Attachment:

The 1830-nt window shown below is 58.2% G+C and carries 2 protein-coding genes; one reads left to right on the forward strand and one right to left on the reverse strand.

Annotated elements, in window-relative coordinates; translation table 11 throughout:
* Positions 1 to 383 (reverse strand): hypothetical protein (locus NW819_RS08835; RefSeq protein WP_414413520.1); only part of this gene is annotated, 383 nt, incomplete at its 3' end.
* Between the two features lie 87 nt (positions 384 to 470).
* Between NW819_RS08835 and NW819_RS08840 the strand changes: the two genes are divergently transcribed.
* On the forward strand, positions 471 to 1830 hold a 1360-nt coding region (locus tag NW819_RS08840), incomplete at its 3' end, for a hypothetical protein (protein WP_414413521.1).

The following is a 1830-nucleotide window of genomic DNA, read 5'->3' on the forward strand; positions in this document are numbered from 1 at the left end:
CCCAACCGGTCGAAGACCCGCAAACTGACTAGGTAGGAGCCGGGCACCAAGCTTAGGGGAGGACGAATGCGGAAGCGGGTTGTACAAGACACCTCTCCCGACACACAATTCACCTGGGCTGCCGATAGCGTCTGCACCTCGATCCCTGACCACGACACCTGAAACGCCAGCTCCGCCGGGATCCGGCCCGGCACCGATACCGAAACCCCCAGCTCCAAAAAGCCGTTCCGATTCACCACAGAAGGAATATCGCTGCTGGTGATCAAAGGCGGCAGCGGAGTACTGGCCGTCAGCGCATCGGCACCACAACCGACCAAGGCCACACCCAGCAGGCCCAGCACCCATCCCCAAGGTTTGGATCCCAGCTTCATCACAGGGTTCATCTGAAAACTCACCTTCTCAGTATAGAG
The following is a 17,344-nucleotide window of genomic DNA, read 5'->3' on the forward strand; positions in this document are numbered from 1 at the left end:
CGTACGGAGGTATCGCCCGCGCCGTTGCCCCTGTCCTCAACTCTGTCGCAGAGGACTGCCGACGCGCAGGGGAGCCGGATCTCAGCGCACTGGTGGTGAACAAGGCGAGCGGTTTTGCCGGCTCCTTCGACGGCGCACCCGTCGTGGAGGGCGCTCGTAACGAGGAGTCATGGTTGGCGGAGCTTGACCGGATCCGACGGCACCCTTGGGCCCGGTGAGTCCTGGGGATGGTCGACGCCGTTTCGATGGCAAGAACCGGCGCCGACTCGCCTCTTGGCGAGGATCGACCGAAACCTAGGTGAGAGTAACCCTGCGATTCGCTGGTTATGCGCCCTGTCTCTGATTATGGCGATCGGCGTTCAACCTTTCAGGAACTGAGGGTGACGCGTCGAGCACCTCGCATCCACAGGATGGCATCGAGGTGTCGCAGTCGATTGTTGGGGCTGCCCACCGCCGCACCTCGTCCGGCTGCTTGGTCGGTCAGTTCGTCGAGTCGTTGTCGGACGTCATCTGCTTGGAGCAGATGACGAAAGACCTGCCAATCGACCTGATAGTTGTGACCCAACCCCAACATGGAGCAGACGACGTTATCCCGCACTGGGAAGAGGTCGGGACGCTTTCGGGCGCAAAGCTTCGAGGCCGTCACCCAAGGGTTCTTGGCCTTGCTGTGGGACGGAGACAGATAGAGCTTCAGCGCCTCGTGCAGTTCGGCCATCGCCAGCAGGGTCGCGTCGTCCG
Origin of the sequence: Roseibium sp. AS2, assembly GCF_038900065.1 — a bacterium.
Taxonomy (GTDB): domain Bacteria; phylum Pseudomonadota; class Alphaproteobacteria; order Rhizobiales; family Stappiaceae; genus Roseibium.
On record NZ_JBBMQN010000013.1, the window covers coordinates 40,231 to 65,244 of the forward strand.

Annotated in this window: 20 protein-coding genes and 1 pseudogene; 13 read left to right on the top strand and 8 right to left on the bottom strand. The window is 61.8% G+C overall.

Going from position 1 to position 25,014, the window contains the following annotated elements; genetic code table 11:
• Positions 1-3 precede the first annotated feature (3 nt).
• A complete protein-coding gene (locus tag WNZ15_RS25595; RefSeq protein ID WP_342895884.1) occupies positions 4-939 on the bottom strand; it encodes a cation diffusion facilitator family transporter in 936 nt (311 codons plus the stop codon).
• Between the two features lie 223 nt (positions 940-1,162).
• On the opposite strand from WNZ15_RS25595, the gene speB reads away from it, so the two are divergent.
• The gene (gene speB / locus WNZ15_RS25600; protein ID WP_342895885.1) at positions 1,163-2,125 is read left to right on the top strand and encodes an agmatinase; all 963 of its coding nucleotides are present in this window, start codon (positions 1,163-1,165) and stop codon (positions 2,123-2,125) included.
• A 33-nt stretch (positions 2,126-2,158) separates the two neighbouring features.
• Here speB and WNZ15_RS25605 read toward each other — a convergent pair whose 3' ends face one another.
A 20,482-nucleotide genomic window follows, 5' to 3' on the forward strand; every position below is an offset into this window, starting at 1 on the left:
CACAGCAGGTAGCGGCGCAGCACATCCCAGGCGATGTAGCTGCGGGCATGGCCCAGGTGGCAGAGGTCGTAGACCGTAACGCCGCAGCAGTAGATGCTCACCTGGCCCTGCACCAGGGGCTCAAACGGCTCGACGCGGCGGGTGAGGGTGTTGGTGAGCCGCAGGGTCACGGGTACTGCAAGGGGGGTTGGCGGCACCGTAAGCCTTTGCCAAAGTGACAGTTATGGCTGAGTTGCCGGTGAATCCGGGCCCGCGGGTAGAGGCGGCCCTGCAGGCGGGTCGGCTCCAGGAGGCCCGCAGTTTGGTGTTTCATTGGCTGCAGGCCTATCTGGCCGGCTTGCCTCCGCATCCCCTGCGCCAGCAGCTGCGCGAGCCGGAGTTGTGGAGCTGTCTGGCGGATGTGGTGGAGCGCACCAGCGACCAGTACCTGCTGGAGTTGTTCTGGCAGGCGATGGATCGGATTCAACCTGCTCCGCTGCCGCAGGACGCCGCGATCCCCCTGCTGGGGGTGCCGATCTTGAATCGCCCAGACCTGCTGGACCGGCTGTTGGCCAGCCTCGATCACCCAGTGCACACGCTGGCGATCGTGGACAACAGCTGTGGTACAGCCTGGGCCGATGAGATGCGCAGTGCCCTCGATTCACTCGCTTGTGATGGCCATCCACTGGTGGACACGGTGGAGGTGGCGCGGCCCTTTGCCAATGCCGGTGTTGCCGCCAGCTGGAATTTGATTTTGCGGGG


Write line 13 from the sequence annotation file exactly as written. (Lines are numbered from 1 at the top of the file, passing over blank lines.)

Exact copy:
On record NZ_JBBMQN010000013.1, the window covers coordinates 40,231 to 65,244 of the forward strand.